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This month’s best new crime fiction, including John Connolly’s 20th Charlie Parker novel

Declan Hughes on While She Sleeps, The Furies, Runtime, and Punishment

While She Sleeps (Hachette Books Ireland, £13.99), Arlene Hunt’s sharply observed, engaging new novel, is a dark Dublin fairy tale, Sleeping Beauty among the daytime TV set. Young interior designer Jody Kavanagh lies in a coma after a vicious attack at her home. Her estranged husband Simon Albright is naturally the prime suspect as far as Sgt Nola Kane is concerned, but Det Insp Elliot Ryan is not so sure, and insists on delving deeper into Jody’s life, interviewing a ripe cast of brittle, on-the-make characters, many of whom are alumni of the same private girls’ school.

Hunt has a lot of fun with this tacky, toxic subculture – the reconditioned teeth that can be seen from space, the mindful chair, the reality show All Buildings Great and Small. The names alone are a scream: Diandra Cliff, Monica Fell, Tamara Ford, Amber Heenan, and best of all, life coach, content generator and personal trainer Bane Russell, who baulks at being called an influencer: “Please don’t use that term. It’s so démodé.” Meanwhile, Ryan is dealing with the devastating fallout from a cold case involving his dodgy ex-partner. Hunt skilfully builds the relationship between abrasive Kane and fussy Ryan, each of whom is on career parole, and strikes a nice balance between action in the field and blue-on-blue station drama.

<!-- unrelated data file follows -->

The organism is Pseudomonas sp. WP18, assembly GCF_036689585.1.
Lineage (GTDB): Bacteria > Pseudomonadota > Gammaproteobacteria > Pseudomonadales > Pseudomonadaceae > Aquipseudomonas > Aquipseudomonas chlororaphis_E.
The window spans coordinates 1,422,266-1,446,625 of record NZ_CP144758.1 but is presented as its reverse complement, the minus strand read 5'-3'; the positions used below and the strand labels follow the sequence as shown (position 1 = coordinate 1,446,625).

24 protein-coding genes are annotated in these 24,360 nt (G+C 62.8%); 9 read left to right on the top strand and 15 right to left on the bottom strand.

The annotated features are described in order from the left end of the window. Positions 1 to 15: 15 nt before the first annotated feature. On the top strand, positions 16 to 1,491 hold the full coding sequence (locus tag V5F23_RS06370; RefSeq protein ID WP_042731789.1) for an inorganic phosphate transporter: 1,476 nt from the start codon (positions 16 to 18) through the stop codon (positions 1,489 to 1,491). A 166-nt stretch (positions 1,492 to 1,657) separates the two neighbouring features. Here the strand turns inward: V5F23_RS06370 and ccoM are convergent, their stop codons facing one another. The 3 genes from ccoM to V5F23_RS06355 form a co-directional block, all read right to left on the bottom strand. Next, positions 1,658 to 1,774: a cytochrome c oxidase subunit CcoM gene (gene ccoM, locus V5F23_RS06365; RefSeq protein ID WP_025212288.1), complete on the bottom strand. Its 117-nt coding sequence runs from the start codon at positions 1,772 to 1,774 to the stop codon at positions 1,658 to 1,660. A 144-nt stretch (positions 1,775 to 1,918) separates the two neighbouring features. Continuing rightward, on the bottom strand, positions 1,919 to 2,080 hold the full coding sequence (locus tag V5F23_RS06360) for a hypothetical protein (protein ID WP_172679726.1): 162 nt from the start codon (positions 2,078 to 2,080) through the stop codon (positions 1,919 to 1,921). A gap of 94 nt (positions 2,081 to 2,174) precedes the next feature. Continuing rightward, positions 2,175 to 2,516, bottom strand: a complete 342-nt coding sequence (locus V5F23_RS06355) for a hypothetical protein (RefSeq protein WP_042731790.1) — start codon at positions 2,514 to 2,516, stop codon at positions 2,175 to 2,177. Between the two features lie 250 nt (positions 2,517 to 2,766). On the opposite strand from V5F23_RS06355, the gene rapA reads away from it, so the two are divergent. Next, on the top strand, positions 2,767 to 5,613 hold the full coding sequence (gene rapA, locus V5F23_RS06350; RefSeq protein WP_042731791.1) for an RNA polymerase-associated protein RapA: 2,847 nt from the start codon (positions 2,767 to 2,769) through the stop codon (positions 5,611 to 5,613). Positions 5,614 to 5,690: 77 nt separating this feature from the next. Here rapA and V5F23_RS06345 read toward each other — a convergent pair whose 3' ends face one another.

She writes especially well about dogs – there’s an electrifying set piece in a dog breeder’s kennels with a star part for Athos, an amber-eyed Belgian Malinois – and I relished Kane’s spiky phrasemaking: a sergeant she disdains is a “gurning chimp”; a long-awaited confrontation features a punch that “felt like it came from the previous decade”. Hunt, whose 12th novel this is, moves the teeming cast around the stage with ease and drives the multi-voiced narrative at breakneck pace to an immensely satisfying climax. To be continued, we very much hope.

The Furies (Hodder & Stoughton, £14.99) is the 20th Charlie Parker book and, as an anniversary treat, John Connolly has given us two violent, funny, utterly absorbing novels: The Sisters Strange, which began as a novella written daily in serial form and has now been expanded to twice that length; and The Furies itself. Each set in Portland, and revolving largely around secular crimes, this is Connolly in chamber mode. Parker is winding down his caseload as the pandemic hits the city, but a detective still has bills to pay.


The Great Lost Bear serves as office and window on the world, the Fauci Brothers bring barely tempered chaos and disorder and, when a little more finesse is needed, Angel and Louis are only a phone call away. The Braycott Arms, a rundown former railroad hotel that “frequently held more people with criminal records than the Cumberland County Jail”, plays a crucial role in both stories, and Connolly renders it in all its grungy, dilapidated glory, from the scuffed floorboards and cracked ceilings to the desk clerk addicted to old black-and-white Westerns.